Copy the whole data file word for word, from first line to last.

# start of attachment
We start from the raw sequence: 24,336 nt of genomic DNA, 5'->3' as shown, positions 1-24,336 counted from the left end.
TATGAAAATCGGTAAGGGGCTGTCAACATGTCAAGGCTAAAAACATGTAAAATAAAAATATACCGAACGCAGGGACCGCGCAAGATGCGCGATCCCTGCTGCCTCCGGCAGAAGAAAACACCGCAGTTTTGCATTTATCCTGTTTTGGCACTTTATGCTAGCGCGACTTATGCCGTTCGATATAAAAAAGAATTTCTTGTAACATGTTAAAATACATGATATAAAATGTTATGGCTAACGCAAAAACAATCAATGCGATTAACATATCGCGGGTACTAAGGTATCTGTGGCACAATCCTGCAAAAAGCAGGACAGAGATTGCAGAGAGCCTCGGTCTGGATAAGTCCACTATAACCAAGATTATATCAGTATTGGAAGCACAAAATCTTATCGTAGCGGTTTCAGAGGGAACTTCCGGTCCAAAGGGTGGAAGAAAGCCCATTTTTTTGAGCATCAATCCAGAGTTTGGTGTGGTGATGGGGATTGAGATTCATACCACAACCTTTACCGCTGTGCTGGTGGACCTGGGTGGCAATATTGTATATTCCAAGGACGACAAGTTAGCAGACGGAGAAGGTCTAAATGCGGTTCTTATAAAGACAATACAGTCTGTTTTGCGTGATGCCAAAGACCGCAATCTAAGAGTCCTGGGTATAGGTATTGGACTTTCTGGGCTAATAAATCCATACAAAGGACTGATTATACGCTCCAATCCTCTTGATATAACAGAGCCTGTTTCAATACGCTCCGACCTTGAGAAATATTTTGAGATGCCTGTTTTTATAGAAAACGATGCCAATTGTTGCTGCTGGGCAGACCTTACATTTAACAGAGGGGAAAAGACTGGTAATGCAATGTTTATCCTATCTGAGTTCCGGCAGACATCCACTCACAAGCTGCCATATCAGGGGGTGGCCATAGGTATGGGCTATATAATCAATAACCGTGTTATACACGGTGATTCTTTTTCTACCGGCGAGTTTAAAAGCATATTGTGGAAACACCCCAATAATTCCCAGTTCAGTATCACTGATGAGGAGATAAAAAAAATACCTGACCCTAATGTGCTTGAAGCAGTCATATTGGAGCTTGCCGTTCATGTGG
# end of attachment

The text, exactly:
We start from the raw sequence: 24,336 nt of genomic DNA, 5'->3' as shown, positions 1-24,336 counted from the left end.
TATGAAAATCGGTAAGGGGCTGTCAACATGTCAAGGCTAAAAACATGTAAAATAAAAATATACCGAACGCAGGGACCGCGCAAGATGCGCGATCCCTGCTGCCTCCGGCAGAAGAAAACACCGCAGTTTTGCATTTATCCTGTTTTGGCACTTTATGCTAGCGCGACTTATGCCGTTCGATATAAAAAAGAATTTCTTGTAACATGTTAAAATACATGATATAAAATGTTATGGCTAACGCAAAAACAATCAATGCGATTAACATATCGCGGGTACTAAGGTATCTGTGGCACAATCCTGCAAAAAGCAGGACAGAGATTGCAGAGAGCCTCGGTCTGGATAAGTCCACTATAACCAAGATTATATCAGTATTGGAAGCACAAAATCTTATCGTAGCGGTTTCAGAGGGAACTTCCGGTCCAAAGGGTGGAAGAAAGCCCATTTTTTTGAGCATCAATCCAGAGTTTGGTGTGGTGATGGGGATTGAGATTCATACCACAACCTTTACCGCTGTGCTGGTGGACCTGGGTGGCAATATTGTATATTCCAAGGACGACAAGTTAGCAGACGGAGAAGGTCTAAATGCGGTTCTTATAAAGACAATACAGTCTGTTTTGCGTGATGCCAAAGACCGCAATCTAAGAGTCCTGGGTATAGGTATTGGACTTTCTGGGCTAATAAATCCATACAAAGGACTGATTATACGCTCCAATCCTCTTGATATAACAGAGCCTGTTTCAATACGCTCCGACCTTGAGAAATATTTTGAGATGCCTGTTTTTATAGAAAACGATGCCAATTGTTGCTGCTGGGCAGACCTTACATTTAACAGAGGGGAAAAGACTGGTAATGCAATGTTTATCCTATCTGAGTTCCGGCAGACATCCACTCACAAGCTGCCATATCAGGGGGTGGCCATAGGTATGGGCTATATAATCAATAACCGTGTTATACACGGTGATTCTTTTTCTACCGGCGAGTTTAAAAGCATATTGTGGAAACACCCCAATAATTCCCAGTTCAGTATCACTGATGAGGAGATAAAAAAAATACCTGACCCTAATGTGCTTGAAGCAGTCATATTGGAGCTTGCCGTTCATGTGG